She only learned to drive late in her life, but when she did, she used her driving to go back to college for her Bachelor’s degree. She already had a two-year teaching degree, but requirements for teaching had increased. Her teaching would pay for our college. That was the plan.

A WAC during World War II Mom had traveled, unlike most of her generation and all of her family. She was in Italy and Algiers in the Signal Corps, military intelligence. We grew up, unusually for our small Indiana town, with mementos from Capris, photographs and stories of mom in the Casbah. Overseas adventures uncommon in the forties.

It would have been better for our family if we said kaddish yearly for her, and for my father, too. If we had sat shiva, mourning for seven days after their death, supported by friends and members of a community. If death had not come as a sudden, terrible tragedy, but as a known visitor to all families. If. Well, always if.

What can I do going forward now, at seventy? I can remember mom and dad on their yahrzeit. Write about them, include them, it just occurred to me, in my life. I can encourage Joseph and Jon in the same practice, encourage them to include a sensible attitude toward death in their lives and in their families. Jews don’t have a monopoly on a sensible, healthy attitude toward death, but theirs is one. And it’s one I plan to follow.





Daily Life

Fall                                                                                Harvest Moon

Ruth and me destinations

Destinations with Ruth (planetarium in Boulder and Sweet Cow, an ice cream place in Denver) The Rav4’s purpose.

Into Stevinson Toyota yesterday for a Rav4 oil change. Stevinson’s West on the western edge of Denver. The big yellow signs with their dire steep inclines, tight curves warnings go past me now unremarked, except for the occasional realization that I’ve acclimated to mountain driving some while ago.

Stevinson is about 35 minutes away, but the Toyota approach to service appeals to me enough to make the trek. They do what needs to be done to keep the vehicle in good shape. That’s what I want. And, it works. The next oil change will be at the 100,100 mark. Can’t say I like the Rav4, but it gets us from point A to point B, even in winter in the mountains. I do sense an electric car in our future.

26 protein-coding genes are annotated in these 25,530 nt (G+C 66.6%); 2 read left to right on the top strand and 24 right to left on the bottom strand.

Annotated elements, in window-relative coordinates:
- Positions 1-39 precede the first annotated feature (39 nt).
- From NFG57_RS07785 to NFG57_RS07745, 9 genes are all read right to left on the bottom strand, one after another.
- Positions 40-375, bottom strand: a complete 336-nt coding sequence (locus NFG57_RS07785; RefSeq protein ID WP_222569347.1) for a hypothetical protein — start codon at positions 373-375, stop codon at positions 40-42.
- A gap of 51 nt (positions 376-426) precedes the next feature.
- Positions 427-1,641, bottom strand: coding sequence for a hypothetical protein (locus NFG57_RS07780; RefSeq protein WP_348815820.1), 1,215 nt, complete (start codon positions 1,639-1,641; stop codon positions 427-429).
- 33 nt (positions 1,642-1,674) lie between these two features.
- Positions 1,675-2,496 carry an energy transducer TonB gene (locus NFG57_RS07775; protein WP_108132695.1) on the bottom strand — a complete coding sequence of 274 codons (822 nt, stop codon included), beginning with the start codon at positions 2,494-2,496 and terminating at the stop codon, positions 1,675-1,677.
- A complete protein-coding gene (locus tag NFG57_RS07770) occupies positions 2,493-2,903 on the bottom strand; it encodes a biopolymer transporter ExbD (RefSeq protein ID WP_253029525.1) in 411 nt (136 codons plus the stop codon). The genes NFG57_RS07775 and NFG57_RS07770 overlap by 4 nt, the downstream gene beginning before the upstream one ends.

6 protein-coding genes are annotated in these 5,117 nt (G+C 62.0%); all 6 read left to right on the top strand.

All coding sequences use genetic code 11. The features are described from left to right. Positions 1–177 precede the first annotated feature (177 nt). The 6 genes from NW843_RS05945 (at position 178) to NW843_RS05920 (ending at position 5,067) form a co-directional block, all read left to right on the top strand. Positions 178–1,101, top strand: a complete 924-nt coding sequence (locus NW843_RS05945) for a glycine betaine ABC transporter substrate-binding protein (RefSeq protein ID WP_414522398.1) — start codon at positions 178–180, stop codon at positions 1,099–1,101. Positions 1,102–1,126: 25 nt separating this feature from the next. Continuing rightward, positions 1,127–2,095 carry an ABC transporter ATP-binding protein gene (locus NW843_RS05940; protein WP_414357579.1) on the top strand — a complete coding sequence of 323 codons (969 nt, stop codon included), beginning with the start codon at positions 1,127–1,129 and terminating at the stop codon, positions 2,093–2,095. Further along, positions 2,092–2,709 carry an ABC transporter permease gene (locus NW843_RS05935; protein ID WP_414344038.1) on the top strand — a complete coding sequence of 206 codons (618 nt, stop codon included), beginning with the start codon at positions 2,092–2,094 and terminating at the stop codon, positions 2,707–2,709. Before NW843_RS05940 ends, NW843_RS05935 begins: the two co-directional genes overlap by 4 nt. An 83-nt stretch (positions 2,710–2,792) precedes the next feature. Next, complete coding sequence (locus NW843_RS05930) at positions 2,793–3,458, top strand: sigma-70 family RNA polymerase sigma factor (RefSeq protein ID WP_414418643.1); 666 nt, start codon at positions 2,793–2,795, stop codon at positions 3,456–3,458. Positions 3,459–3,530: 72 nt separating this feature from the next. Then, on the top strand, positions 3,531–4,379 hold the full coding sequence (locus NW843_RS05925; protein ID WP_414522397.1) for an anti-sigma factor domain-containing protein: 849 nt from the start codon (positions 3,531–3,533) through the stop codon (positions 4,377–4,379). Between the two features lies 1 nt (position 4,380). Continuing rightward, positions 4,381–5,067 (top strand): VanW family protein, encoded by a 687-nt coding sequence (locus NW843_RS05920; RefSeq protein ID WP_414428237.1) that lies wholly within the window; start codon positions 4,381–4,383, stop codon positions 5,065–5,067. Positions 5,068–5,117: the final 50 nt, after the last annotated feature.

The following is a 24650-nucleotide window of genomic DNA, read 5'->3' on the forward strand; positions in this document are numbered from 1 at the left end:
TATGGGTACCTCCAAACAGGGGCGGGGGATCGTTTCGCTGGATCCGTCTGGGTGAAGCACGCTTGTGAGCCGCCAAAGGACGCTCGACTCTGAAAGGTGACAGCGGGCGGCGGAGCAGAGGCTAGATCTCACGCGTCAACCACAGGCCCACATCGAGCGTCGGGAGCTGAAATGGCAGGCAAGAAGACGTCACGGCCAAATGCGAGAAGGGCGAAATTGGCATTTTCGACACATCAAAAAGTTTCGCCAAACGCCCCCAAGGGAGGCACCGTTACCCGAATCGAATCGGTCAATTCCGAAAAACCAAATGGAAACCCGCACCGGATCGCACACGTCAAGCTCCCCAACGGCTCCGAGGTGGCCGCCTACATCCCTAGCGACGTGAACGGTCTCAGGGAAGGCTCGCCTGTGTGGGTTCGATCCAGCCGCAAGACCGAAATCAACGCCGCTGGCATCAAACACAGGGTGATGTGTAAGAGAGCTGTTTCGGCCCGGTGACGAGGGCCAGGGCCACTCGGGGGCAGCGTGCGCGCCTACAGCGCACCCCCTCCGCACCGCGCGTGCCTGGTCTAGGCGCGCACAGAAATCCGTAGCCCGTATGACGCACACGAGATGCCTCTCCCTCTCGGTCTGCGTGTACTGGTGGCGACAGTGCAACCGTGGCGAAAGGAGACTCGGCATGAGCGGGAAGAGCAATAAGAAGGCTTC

Kate, Ruth and Ruths bff, Wilson

Kate, Ruth and Ruth’s bff, Wilson

Family business meeting at Brooks Tavern over lunch. We’re still absorbing some financial strain from Jon’s time with us, so the budget’s a little tight, but that won’t last forever.

Kate’s doing well with the substantial burden Sjogren’s places on her daily. Though the dryness that is Sjogren’s signature symptom, especially mouth, throat, eyes, is definitely bothersome, the most difficulty for her comes from fatigue. It makes her self-defining upper middle class get’r done energizer bunny approach to life just not possible anymore, except for short periods of time. That imposes a psychological burden that is worse, I think, than the fatigue itself.

Finished the installation of the weather station. It looks great, to my eye, on the loft’s deck. I’ve reacquainted myself with some of the buttons and whiz bangs of the console, but it will require some rtfm to get back to facile with them. The internet connection might be harder because I purchased the link for it back when Vista was the most recent Microsoft OS. We’ll see.

20171016_165812Been trying to get Boiler Medics, the guy who installed our new boiler, out for a seasonal check of the system. Something’s happening there because they’ve ghosted me for the last few days. This behavior is the mountain way for tradespeople in our stretch of the Front Range; it’s frustrating.

Get my new workout today from On the Move Fitness. I’m enjoying getting a new workout every 6 weeks or so. It’s easy to get in a rut with fitness and Deb, owner of OMF with her husband Dave, seems to have a good grasp of my needs. The workouts she devises challenge me, but are not onerous. Lower back pain and my left shoulder pain have largely disappeared thanks to them. Not to mention that knee. I can now get up from a chair using only my legs, an accomplishment that seems small unless you’ve spent a good deal of time unable to do it.